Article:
At her deposition, Shaffer testified that she did not have her own office or secretary while working on Simms's matters. Rather, she used offices which were empty until someone else needed them, and at one point worked in the library. To get her time entered and to get “things copied,” Shaffer used the secretaries who were available, but apparently did most of her own typing. Shaffer stated that from 1980 to some part of 1983, she had worked as a full time associate for defendant. When she returned to work for defendant as a contract staff attorney, it was agreed that she would do research, analysis and writing because she enjoyed those tasks. Simms was charged for approximately 1,800 hours of Shaffer's time for work on the Robbins matters. (Apparently, this was about 19 percent of all time billed by defendant on those matters.)
The trial court sent Simms's motion to compel to a discovery referee who recommended that Shaffer be ordered to answer the question regarding the hourly rate defendant paid her and to answer follow-up questions dealing with the compensation rate, noting that Shaffer's responses could be subject to a protective order. The referee also recommended sanctions be imposed in favor of Simms in the amount he requested ($1,100), saying Shaffer's refusal to answer was without substantial justification and the matter could have been resolved without the necessity of the motion.
Shaffer and defendant filed written objections to the referee's report. A hearing was had on the objections and by minute order dated August 12, 1994, the trial court approved the referee's report, with the exception that it lowered the sanctions to $900. By minute order dated October 21, 1994, the trial court modified its August 12 order by adding the following language: “The court has found that, under the operative pleadings, the need to determine whether or not unconscionable charges as to fees and hours was [sic] passed on to and billed to Plaintiff for Shaffer's work for Gibson, Dunn & Crutcher (G, D & C) on balance outweighs Shaffer's interest in privacy. Shaffer had acted as fiduciary to G, D & C. [¶] Information sought pertains solely to Shaffer's hourly charge—not financial records—in considering the nature of the intrusion.”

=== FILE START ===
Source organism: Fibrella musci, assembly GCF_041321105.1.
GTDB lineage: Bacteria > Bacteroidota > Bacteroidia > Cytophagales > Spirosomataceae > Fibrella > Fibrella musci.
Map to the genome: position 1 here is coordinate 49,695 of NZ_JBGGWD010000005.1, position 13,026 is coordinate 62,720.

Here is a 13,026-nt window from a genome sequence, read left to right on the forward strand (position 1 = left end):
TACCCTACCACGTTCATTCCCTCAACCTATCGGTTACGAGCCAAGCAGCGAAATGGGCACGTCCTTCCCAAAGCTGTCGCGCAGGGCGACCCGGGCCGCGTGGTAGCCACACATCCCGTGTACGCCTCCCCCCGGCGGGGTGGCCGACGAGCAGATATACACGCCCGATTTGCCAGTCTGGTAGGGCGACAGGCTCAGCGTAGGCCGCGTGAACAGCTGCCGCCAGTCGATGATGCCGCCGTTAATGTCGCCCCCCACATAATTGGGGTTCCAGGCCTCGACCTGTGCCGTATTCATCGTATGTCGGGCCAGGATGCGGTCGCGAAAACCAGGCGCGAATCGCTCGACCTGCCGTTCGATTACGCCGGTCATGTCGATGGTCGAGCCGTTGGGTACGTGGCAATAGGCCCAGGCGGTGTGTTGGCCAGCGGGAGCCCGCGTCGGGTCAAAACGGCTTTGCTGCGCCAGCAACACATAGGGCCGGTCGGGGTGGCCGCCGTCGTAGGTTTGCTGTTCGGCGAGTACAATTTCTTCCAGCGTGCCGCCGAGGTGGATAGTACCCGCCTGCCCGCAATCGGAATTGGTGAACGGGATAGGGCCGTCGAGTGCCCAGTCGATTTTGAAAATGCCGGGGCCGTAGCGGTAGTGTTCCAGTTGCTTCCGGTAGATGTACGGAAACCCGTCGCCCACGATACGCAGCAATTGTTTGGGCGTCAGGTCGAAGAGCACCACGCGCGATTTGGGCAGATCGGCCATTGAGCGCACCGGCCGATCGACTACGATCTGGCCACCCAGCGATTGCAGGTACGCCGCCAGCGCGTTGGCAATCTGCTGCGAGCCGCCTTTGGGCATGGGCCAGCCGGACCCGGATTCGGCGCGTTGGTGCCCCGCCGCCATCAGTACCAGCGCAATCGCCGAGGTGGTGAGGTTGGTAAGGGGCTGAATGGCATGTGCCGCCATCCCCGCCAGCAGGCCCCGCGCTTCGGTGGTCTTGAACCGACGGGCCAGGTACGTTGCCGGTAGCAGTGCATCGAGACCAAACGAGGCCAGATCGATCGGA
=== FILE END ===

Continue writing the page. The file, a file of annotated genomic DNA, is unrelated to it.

ISSUE RAISED BY THE PETITION
In this proceeding, Shaffer asks us to determine whether her constitutional right to privacy has been violated by the trial court's order requiring disclosure of the hourly rate she was paid by the defendant law firm. That issue necessarily presents the threshold question of relevancy and requires us to first consider whether a law firm's costs or margin of profit is in fact relevant to a claim that the firm has charged an unconscionable attorney's fee. This appears to be an issue of first impression in California.
1. The Interrelation of Privacy Rights and Discovery
A party may obtain discovery regarding unprivileged matters “that [are] relevant to the subject matter involved in the pending action ․ if the matter either is itself admissible in evidence or appears reasonably calculated to lead to the discovery of admissible evidence.” (Code Civ.Proc., § 2017, subd. (a).) However, when evidence sought to be discovered impacts on a person's constitutional right to privacy (Cal. Const., art. 1, § 1), limited protections come into play for that person. (Valley Bank of Nevada v. Superior Court (1975) 15 Cal.3d 652, 656, 125 Cal.Rptr. 553, 542 P.2d 977.) The protections extend both to a person's personal and financial matters. (Ibid.) In ruling on discovery motions, the court must balance competing rights—the right of a litigant to discover relevant facts and the right of an individual to “maintain reasonable privacy.” (Id. at p. 657, 125 Cal.Rptr. 553, 542 P.2d 977.)
Here, Shaffer contends that the amount of money paid to her by defendant is not relevant to the subject matter of this case. Because we can resolve this case on the issue of relevancy we have no need to consider Shaffer's privacy claim.